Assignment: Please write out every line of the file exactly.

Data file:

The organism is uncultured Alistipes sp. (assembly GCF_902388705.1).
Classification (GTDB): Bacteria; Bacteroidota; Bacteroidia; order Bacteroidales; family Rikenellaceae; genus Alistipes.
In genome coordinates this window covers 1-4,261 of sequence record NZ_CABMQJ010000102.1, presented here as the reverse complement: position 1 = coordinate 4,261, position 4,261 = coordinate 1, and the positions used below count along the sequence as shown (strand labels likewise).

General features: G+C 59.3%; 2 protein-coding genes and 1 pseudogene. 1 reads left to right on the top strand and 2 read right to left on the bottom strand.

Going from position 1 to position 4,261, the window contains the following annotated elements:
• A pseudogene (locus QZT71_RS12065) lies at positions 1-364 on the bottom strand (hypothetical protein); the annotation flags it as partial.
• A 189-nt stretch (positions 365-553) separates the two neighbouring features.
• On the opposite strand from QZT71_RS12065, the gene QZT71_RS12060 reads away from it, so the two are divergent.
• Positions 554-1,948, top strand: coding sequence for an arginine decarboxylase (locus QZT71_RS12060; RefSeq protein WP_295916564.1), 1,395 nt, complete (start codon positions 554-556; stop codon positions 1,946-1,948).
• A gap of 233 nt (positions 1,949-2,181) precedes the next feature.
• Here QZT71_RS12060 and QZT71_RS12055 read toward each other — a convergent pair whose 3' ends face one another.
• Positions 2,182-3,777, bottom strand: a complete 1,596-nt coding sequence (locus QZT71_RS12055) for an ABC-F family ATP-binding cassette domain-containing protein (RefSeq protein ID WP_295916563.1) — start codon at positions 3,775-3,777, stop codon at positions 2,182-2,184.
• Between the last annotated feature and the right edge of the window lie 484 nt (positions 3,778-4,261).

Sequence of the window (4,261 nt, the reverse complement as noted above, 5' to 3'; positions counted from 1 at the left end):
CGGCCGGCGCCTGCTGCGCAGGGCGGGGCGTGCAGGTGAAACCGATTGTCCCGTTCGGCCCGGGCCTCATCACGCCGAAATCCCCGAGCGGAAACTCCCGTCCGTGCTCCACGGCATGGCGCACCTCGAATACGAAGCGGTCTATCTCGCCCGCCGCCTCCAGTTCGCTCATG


The organism is uncultured Alistipes sp. (assembly GCF_902388705.1).
Classification (GTDB): Bacteria; Bacteroidota; Bacteroidia; order Bacteroidales; family Rikenellaceae; genus Alistipes.
In genome coordinates this window covers 1-4,261 of sequence record NZ_CABMQJ010000102.1, presented here as the reverse complement: position 1 = coordinate 4,261, position 4,261 = coordinate 1, and the positions used below count along the sequence as shown (strand labels likewise).

General features: G+C 59.3%; 2 protein-coding genes and 1 pseudogene. 1 reads left to right on the top strand and 2 read right to left on the bottom strand.

Going from position 1 to position 4,261, the window contains the following annotated elements:
• A pseudogene (locus QZT71_RS12065) lies at positions 1-364 on the bottom strand (hypothetical protein); the annotation flags it as partial.
• A 189-nt stretch (positions 365-553) separates the two neighbouring features.
• On the opposite strand from QZT71_RS12065, the gene QZT71_RS12060 reads away from it, so the two are divergent.
• Positions 554-1,948, top strand: coding sequence for an arginine decarboxylase (locus QZT71_RS12060; RefSeq protein WP_295916564.1), 1,395 nt, complete (start codon positions 554-556; stop codon positions 1,946-1,948).
• A gap of 233 nt (positions 1,949-2,181) precedes the next feature.
• Here QZT71_RS12060 and QZT71_RS12055 read toward each other — a convergent pair whose 3' ends face one another.
• Positions 2,182-3,777, bottom strand: a complete 1,596-nt coding sequence (locus QZT71_RS12055) for an ABC-F family ATP-binding cassette domain-containing protein (RefSeq protein ID WP_295916563.1) — start codon at positions 3,775-3,777, stop codon at positions 2,182-2,184.
• Between the last annotated feature and the right edge of the window lie 484 nt (positions 3,778-4,261).

Sequence of the window (4,261 nt, the reverse complement as noted above, 5' to 3'; positions counted from 1 at the left end):
CGGCCGGCGCCTGCTGCGCAGGGCGGGGCGTGCAGGTGAAACCGATTGTCCCGTTCGGCCCGGGCCTCATCACGCCGAAATCCCCGAGCGGAAACTCCCGTCCGTGCTCCACGGCATGGCGCACCTCGAATACGAAGCGGTCTATCTCGCCCGCCGCCTCCAGTTCGCTCATG